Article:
Over Mount Fuji (5)
March 15 —
Byron couldn’t remember how long it had been since he last laid eyes on his uncle Simon Macleay. Six years?
Byron extended a hand and after exchanging pleasantries, he asked about his cousins. “How’re the girls?”
“They’re fine. Jasmine’s two kids are growing fast. Daisy has just returned from her honeymoon in the Alaskan fjords.”
Byron hesitated for a moment. “And how’s Aunt Carol?”
Simon sighed. “The same. Two months ago, she thought she was a superwoman by climbing Mt.Everest, but broke her arm during the ascent. Now, she’s thinking of saving 130 million Japanese.”
Already feeling too intrusive, Byron wanted to wrap up with one last question. “How is she doing now?”
“She’s fully recovered and doing fine,” his uncle said as they strode to the parking lot, but his face flushed with irritation.
Byron knew his aunt and uncle’s relationship had been rocky for years. When they split, Simon fled to Tokyo, taking a teaching position at Bunyo College while Carol immersed in Buddhism, joining various rescue operations.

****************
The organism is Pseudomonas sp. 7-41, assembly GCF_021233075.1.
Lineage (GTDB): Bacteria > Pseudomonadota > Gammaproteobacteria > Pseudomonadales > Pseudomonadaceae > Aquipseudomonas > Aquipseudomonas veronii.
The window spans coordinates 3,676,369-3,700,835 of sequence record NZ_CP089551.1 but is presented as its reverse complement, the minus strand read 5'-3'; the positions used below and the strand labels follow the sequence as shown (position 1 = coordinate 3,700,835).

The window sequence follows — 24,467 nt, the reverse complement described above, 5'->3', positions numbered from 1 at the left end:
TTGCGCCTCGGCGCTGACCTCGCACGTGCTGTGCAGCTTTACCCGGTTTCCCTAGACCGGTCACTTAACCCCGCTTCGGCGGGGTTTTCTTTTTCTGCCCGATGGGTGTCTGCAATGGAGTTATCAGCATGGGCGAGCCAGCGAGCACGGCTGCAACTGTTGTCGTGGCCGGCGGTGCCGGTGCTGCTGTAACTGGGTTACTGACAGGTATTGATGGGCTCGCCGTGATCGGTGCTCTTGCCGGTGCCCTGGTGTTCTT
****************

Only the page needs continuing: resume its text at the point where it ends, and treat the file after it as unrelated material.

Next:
“I’ve booked dinner tomorrow’s evening in a restaurant for the three of us,” Simon said once he drove out of the airport. “So, what are your plans?”
“I’m set to finish my thesis on oceanic plates,” Byron said. “So I’d like to hear about the East before setting off to Tokyo.”
“Ha, I’ll take you to a nearby Japanese restaurant right away. I can answer all your questions then.”
Simon drove to the Yamato Steakhouse near his office. Once inside, two waitresses, wearing white and pink kimonos, hurried to welcome them. Both men removed their shoes, and after donning slippers, followed the waitresses to a table beside a low window.
“Please make yourselves comfortable,” one waitress said, bowing low.
Simon sat on the tatami floor, then pushed his legs into the leg trap under the table.
Byron followed his uncle but felt awkward: his long legs jammed beneath the low table. He struggled to sit upright and look presentable. He flushed as the waitresses’ cheerfulness compounded his uneasiness.
While one waitress poured sake into tiny delicate cups, the other took their orders. No doubt anticipating a sumptuous dinner, Simon chose a Sango. Byron ordered Syogun, hoping a taste of an authentic cuisine might help acquaint him to Eastern culture.